Homologation, in automotive terms, can be defined as follows: The type approval process through which a vehicle, a race track, or a standardised part is required to go for certification to race in a given league or series.
Essentially, homologation is a key proponent for production car-based race series, to allow vehicles to be eligible for entry.
A certain number of road cars have to be made to satisfy the regulations, and often times these cars will have specific components altered which would prove beneficial in a race environment. These could be to improve suspension geometry, increase power output, or even reduce weight.
Rally has, since its inception, been a prime consumer of the homologation process, with various tiers of the motorsport using vehicles born from homologated road cars.
Rallyday at Castle Combe is a staple on the UK motorsport calendar and one of my favourite events to attend. Short of Rallylegend, there are few other events that offer such unrestricted access to competition rally cars of all pedigrees.
While 2022’s event had a slightly smaller turnout than previous years due to a large rally taking place on the same day (which ended up being cancelled), it was still busy.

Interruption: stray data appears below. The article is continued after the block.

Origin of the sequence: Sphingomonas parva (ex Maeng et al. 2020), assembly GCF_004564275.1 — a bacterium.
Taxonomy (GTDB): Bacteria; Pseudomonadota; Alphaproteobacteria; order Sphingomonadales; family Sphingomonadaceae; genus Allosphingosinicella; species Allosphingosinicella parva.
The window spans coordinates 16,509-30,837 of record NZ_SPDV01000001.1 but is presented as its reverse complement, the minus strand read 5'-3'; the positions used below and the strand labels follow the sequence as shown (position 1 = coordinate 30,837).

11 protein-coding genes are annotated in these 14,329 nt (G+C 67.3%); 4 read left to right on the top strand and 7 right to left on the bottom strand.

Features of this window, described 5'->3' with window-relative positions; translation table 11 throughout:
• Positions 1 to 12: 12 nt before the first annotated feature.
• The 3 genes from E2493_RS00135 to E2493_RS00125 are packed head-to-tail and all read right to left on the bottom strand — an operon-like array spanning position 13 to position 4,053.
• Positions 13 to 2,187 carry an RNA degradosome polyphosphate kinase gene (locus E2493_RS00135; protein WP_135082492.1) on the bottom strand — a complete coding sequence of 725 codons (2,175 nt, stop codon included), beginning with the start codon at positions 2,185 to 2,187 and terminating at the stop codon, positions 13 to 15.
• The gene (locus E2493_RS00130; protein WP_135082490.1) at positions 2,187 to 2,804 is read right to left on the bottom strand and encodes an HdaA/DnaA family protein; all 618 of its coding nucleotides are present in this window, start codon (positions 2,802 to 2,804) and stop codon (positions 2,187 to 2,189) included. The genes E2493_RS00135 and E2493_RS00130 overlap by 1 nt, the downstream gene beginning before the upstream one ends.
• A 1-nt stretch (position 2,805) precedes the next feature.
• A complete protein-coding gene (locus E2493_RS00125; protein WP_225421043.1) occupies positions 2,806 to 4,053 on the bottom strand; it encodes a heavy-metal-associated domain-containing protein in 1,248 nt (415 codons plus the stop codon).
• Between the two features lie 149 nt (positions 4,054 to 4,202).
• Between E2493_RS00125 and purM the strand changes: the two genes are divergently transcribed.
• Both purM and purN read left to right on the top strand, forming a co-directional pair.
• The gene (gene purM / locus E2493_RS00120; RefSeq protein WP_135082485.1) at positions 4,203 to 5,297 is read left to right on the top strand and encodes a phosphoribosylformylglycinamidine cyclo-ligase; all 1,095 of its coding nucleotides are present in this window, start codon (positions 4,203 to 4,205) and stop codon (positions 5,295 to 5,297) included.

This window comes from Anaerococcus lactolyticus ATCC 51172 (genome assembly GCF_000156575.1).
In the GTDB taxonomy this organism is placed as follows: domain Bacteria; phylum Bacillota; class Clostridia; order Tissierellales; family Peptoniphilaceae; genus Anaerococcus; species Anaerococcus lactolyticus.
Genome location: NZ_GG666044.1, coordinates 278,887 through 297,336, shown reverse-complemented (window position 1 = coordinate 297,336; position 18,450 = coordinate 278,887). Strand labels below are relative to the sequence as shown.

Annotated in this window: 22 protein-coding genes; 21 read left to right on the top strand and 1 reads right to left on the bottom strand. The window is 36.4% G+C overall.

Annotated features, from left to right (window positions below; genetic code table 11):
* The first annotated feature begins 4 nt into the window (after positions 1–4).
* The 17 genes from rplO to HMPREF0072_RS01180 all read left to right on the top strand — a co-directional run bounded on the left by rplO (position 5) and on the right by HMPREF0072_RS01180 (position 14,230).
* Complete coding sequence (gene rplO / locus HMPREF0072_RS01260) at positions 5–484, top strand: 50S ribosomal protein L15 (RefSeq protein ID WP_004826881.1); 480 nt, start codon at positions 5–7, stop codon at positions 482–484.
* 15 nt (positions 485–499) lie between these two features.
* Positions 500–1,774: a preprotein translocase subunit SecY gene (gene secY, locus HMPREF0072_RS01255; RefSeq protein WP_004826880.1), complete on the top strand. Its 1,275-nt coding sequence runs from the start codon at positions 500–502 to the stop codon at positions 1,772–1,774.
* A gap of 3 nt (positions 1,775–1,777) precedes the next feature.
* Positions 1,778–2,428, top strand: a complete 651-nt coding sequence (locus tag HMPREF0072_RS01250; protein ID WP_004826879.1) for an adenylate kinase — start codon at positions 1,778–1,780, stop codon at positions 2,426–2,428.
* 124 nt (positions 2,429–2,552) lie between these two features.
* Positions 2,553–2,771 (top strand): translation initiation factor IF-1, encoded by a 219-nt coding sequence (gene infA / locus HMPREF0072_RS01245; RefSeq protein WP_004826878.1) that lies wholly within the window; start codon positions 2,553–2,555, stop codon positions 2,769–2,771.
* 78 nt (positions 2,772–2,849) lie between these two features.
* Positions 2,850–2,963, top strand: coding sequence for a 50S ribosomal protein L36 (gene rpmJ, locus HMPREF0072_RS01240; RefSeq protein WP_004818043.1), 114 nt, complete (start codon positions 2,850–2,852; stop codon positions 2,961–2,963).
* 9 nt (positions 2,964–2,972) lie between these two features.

In contrast to Rallyday 2021, the course set out for the competitors was split into two separate smaller special stages which left from the same start line in the pit lane.
This was slightly confusing for both drivers and spectators, as neither knew which way the cars would be heading until the last seconds. Severely restricted media locations also made it somewhat challenging to get photos throughout the stages. Despite this though, the cars were – as always – the stars of the show.
The stages made use of both the Castle Combe circuit itself, as well as winding through access roads and portions of the paddock, providing a mixture of technical, tight turns and flat-out sections.
Rally enthusiasts are some of the most devoted amongst motorsport fans. They think nothing of hiking miles into the woods – irrespective of the weather – and will then spend hours watching competitors come into view for mere seconds before disappearing around the corner again.
More often than not, these fans also have a very strong alignment to a particular brand and own a road car from said brand (something Toby and I are both guilty of).
Many of the road cars on show – some of which had come out to the event with manufacturer-specific owners clubs – fell under the homologation special umbrella. Cars from the Group 4 era through to the more modern day Group N class and everything in between was represented.
Rallyday can best be described as a deck of Top Trumps cards coming to life, with a huge a back catalogue of rallying history up to current models in attendance, including notable cars from all eras. There is no need to scan your cards for the best stats though, because by attending Rallyday you’ve pretty much won already.